INDEX           impacting agriculture.  Negative values indicate
                  dryness, while positive values indicate wetness.
                  The index is not a depicter of medium-range (i.e.,
                  1-6 months) to long-range (i.e., >6 months)
                  wetness or drought.

---------------------------------------------------------------------

-----------------
..GROUNDWATER*...
-----------------

Most wells across the region have seen modest decreases in water
depth below the surface as rainfall amounts have increased across the
region since the very dry months of October and November.  However,
many of these wells are still well below their monthly median levels
and remain below the 50th percentile.  Therefore, groundwater
recharge has remained anemic this winter and is forecasted to remain
weak through February.

---------------------------------------------------------------------
------------------ GROUNDWATER WELL MEASUREMENTS --------------------
---------------- Depth Below Ground Surface in Feet -----------------
---------------------------------------------------------------------

                                             CHANGE***RECORD
                              DEPTH*  FEB**   SINCE   LOWEST  and
                                2/5  MEDIAN  12/22#   LEVEL   DATE
COUNTY       LOCATION          (ft)    (ft)    (ft)   (ft)

Burke        Glen Alpine      11.75 | 11.08 | -0.88 | 13.84, 09/04/11
Caldwell     Granite Falls    25.63 | 19.59 | +0.01 | 25.96, 01/14/17
Catawba      Oxford Resrch St 40.42 | 38.98 | +0.22 | 42.09, 01/14/13
Gaston       Pasour Mtn       42.27 | 37.63 | -1.29 | 44.66, 01/31/13
McDowell     Pleasant Gardens 30.45 | 28.95 | -1.09 | 31.89, 11/29/10
Union (NC)   Mineral Springs  37.65 | 39.84 | -0.50 | 42.70, 01/10/13
York         York Co Airport  25.14 | 25.89 | +1.86 | 29.69, 12/13/12

                                      CHANGE***       RECORD
                              DEPTH*  SINCE   %ile    LOWEST and
                                2/5   12/22#   ****   LEVEL  DATE
COUNTY       LOCATION          (ft)    (ft)   (2/5)   (ft)


Chester      Leeds Road       85.44 | +0.29 | >90th | 94.52, 01/12/14
Davie        Mocksville       17.64 | -1.06 | 25-50 | 23.15, 08/30/02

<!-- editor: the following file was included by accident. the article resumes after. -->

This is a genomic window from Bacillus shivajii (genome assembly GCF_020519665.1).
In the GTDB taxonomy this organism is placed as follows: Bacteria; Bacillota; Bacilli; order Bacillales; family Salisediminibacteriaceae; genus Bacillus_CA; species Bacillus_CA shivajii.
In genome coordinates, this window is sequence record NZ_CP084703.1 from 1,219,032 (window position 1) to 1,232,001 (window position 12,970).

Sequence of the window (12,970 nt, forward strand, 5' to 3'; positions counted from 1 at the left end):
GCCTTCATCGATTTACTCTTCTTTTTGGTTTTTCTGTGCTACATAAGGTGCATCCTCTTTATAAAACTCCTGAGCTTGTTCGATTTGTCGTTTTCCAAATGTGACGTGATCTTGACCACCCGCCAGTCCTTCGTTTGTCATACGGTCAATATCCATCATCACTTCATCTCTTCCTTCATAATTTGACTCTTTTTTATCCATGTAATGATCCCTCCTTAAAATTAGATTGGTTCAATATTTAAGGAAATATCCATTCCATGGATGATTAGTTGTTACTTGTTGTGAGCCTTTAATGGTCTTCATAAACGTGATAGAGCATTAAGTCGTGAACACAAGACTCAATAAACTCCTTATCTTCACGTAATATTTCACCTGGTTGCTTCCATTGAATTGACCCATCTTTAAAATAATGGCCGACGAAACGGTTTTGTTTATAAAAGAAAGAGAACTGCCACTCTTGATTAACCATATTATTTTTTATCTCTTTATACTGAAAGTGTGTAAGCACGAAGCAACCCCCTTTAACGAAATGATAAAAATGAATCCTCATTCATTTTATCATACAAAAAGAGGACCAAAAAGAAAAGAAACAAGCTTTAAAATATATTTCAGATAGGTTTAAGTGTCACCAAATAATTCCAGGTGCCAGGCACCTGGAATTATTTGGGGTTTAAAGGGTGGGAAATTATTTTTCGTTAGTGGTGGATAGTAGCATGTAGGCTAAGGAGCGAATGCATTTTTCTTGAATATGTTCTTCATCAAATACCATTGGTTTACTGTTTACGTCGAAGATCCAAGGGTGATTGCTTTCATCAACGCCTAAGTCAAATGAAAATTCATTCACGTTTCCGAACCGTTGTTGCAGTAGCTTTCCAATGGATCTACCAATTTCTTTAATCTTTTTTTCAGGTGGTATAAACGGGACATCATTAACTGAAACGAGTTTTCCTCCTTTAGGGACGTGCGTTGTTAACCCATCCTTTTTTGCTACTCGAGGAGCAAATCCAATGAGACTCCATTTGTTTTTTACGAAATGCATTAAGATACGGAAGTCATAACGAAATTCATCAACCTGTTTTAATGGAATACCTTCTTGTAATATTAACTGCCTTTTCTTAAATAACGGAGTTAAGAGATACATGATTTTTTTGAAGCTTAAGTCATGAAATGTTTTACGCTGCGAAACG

Haywood      near Cruso        6.60 | -0.06 | <10th |  6.96, 09/12/02
Iredell      Langtree         23.61 | -1.77 | 10-25 | 32.90, 06/21/16
Oconee       Oconee Statn Rd  30.29 | +0.03 | 10-25 | 32.08, 12/31/08
Rowan        Barber            7.45 | -0.53 | 25-50 | 11.15, 09/14/02
Spartanburg  Croft State Park 45.05 | +0.26 | 25-50 | 51.69, 03/17/13
Transylvania Blantyre         34.82 | +0.37 | 10-25 | 42.19, 12/12/08
Transylvania Pisgah Forest    16.27 | -0.51 | <10th | 17.86, 08/25/08
White        Unicoi State Pk   5.18 |    NA | < 1st |  5.91, 07/28/16

DEFINITIONS:

* DEPTH   = Note that groundwater is measured as depth below the
            surface, unlike streamflow and reservoir data which is
            the reverse or height above the surface.  Therefore, the
            higher the depth value, the less the groundwater supply
            because the groundwater level is further from the
            surface.

**MEDIAN  = Current depth values that are larger than the monthly
            median can be loosely correlated to drier-than-normal
            conditions while current depth values that are smaller
            than the monthly median can be loosely correlated to
            wetter-than-normal conditions.

***CHANGE = A POSITIVE CHANGE means the groundwater depth has
            increased or is further from the surface.  Therefore,
            a NEGATIVE CHANGE means the groundwater depth has
            decreased or is closer to the surface.  In periods of
            drought, negative changes are ideal.  However, positive
            changes are NORMAL during the late summer and early fall,
            as rainfall is typically isolated to scattered and less
            significant, causing losses to surface and subsurface
            water sources due to increased evapotranspiration,
            evaporation, and increased consumption, while negative
            changes are NORMAL during the late fall and winter, as
            widespread significant precipitation recharges surface
            and subsurface water sources and environmental demands
            are lower.

            Note, however, that for many groundwater sites, the
            depth of the wells are very deep and there is a lag
            between significant rainfall and deep infiltration
            into subsurface water supplies. If the rainfall is not
            significant or occurring over a sustained period of time,
            the water may never reach the groundwater wells.
            Additionally, if the rainfall is significant but